We asked some of our members to provide insights on home printers and security and this is what they shared:
Mike Scrutton, Director of Print Technology & Strategy, Adobe
Home printers don’t have the office IT infrastructure controlling access to the device that might be used to decide who can print and what can be printed. Instead, security policies can be applied to PDF documents to restrict who can print, either using passwords or (if your organization supports Experience Manager Document Security) user or group-based privileges.
Ingrid Kelly, Strategic Alliances, HP Inc.
HP’s Wolf Security Blurred Lines & Blindspots Report shows that 82% of office workers surveyed said they had worked from home more since the start of the pandemic than previously, while 39% expect to predominately work from home post-pandemic or split their time equally between home and office-based working. The report also shows that changing work styles and behaviors are creating new vulnerabilities for companies, individuals, and their data and as a result, home workers are increasingly being targeted by hackers. Consumers need to ensure that they have good security policies in place and leverage comprehensive endpoint protection and resiliency that starts at the hardware level and extends across all of the software and services they use.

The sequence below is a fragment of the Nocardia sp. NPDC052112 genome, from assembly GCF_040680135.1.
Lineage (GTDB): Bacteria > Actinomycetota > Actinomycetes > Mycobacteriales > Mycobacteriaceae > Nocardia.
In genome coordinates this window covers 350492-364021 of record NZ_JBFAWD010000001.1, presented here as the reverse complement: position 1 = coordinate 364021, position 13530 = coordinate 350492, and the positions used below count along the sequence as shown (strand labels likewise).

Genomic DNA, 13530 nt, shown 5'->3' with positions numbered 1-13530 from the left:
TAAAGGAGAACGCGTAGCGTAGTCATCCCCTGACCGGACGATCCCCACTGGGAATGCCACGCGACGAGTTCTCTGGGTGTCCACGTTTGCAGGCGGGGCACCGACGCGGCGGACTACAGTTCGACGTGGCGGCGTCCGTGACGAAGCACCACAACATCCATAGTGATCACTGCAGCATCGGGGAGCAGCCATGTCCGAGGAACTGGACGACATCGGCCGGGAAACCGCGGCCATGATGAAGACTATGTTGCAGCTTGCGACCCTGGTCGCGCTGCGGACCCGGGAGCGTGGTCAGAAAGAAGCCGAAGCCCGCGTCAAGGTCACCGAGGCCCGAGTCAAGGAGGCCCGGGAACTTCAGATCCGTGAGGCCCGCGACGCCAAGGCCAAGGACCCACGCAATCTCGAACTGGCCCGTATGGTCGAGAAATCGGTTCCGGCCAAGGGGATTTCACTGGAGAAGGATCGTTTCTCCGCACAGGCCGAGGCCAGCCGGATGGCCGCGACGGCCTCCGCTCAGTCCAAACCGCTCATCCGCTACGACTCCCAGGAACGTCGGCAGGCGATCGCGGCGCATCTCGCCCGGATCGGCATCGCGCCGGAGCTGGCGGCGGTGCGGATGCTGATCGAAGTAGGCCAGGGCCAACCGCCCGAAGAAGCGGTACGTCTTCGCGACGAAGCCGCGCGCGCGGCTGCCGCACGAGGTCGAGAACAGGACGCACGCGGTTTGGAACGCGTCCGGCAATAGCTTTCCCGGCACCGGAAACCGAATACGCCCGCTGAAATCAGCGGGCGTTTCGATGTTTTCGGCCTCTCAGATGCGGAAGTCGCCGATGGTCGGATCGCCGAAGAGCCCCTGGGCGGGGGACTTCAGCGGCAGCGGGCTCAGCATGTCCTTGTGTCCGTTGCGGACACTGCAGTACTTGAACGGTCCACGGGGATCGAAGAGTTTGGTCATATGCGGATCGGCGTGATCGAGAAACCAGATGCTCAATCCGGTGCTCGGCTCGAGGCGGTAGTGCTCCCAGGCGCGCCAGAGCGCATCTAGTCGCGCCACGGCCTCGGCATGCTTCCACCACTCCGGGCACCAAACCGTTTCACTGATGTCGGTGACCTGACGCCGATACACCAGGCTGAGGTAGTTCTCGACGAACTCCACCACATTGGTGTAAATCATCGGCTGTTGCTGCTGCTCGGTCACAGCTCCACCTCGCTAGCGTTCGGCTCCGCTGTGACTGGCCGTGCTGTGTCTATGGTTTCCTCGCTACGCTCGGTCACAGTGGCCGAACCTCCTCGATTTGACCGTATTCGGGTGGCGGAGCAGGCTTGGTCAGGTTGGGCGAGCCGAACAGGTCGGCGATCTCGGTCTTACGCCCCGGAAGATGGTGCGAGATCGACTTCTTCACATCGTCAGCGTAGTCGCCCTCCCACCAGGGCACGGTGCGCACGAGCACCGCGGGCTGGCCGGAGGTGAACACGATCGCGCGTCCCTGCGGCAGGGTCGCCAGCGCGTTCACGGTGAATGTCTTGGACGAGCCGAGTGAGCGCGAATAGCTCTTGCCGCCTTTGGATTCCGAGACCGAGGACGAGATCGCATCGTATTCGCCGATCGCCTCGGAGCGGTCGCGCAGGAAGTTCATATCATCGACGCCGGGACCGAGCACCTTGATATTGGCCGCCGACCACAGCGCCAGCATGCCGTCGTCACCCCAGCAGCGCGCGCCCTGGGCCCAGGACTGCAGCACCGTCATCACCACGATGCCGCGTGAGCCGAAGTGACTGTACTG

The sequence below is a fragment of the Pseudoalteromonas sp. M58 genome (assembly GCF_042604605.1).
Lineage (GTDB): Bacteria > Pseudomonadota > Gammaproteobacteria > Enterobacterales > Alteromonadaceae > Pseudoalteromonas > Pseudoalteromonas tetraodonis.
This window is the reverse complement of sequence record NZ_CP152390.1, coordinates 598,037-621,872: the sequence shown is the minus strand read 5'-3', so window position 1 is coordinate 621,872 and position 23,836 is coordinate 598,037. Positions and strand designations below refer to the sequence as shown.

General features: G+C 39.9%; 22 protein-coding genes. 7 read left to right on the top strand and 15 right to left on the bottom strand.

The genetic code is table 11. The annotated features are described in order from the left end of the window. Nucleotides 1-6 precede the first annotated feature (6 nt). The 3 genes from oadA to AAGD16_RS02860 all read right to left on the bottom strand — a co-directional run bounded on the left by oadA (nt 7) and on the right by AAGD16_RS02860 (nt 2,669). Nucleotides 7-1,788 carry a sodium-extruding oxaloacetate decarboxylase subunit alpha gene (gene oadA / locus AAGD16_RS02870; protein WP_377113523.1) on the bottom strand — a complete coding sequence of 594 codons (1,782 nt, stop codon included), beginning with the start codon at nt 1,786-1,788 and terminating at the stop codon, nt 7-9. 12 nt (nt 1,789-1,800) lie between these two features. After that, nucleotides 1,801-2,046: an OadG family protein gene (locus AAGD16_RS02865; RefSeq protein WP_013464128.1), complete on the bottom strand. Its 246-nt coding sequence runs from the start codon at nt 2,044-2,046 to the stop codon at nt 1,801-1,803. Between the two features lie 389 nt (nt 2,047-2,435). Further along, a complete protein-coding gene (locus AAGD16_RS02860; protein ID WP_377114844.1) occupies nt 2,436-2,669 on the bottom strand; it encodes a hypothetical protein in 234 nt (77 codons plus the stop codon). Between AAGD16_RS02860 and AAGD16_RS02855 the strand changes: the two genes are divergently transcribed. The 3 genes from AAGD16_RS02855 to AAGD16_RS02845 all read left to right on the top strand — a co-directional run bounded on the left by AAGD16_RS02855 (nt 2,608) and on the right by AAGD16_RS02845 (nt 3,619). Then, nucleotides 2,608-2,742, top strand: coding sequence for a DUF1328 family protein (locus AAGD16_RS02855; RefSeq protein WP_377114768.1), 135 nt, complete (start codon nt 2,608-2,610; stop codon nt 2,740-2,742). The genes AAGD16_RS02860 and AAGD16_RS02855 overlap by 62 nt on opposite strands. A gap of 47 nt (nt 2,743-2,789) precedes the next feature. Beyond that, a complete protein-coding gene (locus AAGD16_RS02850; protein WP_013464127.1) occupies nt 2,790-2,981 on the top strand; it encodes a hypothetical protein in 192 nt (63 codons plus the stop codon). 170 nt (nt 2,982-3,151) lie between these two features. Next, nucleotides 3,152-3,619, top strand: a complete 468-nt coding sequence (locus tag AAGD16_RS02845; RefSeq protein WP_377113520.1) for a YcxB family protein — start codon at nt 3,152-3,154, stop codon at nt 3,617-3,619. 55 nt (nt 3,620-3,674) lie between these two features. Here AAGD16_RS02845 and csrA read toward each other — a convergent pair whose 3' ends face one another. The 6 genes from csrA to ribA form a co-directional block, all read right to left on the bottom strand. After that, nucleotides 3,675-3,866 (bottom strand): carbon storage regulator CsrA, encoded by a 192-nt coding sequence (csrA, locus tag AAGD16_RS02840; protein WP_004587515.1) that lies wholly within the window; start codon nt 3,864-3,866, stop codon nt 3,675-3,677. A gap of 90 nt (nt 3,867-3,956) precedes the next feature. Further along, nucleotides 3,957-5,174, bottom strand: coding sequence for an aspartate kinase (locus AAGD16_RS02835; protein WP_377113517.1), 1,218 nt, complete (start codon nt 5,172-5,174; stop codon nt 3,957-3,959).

Eric McCann, Manager, Software Marketing, Lexmark
IT departments are extending their current corporate requirements to devices used in home offices. Considerations include passwords for configuration, monitoring through print services tools and even requiring a local VPN connection for printing from core systems.